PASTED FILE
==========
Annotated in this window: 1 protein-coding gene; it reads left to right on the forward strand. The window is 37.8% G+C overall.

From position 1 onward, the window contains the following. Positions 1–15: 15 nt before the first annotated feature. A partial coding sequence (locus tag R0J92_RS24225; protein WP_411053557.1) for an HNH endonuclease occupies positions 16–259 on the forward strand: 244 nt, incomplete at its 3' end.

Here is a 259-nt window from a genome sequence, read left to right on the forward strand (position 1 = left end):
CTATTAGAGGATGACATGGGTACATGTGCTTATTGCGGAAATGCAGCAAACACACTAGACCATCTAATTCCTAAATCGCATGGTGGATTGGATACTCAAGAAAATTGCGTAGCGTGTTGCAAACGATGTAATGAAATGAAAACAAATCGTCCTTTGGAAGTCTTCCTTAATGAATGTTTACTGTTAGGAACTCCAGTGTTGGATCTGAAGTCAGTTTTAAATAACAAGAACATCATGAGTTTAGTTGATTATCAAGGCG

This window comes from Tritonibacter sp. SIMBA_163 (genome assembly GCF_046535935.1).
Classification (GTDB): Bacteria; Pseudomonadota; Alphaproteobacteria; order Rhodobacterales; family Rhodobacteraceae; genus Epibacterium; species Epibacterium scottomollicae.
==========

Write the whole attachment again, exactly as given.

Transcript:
Annotated in this window: 1 protein-coding gene; it reads left to right on the forward strand. The window is 37.8% G+C overall.

From position 1 onward, the window contains the following. Positions 1–15: 15 nt before the first annotated feature. A partial coding sequence (locus tag R0J92_RS24225; protein WP_411053557.1) for an HNH endonuclease occupies positions 16–259 on the forward strand: 244 nt, incomplete at its 3' end.

Here is a 259-nt window from a genome sequence, read left to right on the forward strand (position 1 = left end):
CTATTAGAGGATGACATGGGTACATGTGCTTATTGCGGAAATGCAGCAAACACACTAGACCATCTAATTCCTAAATCGCATGGTGGATTGGATACTCAAGAAAATTGCGTAGCGTGTTGCAAACGATGTAATGAAATGAAAACAAATCGTCCTTTGGAAGTCTTCCTTAATGAATGTTTACTGTTAGGAACTCCAGTGTTGGATCTGAAGTCAGTTTTAAATAACAAGAACATCATGAGTTTAGTTGATTATCAAGGCG

This window comes from Tritonibacter sp. SIMBA_163 (genome assembly GCF_046535935.1).
Classification (GTDB): Bacteria; Pseudomonadota; Alphaproteobacteria; order Rhodobacterales; family Rhodobacteraceae; genus Epibacterium; species Epibacterium scottomollicae.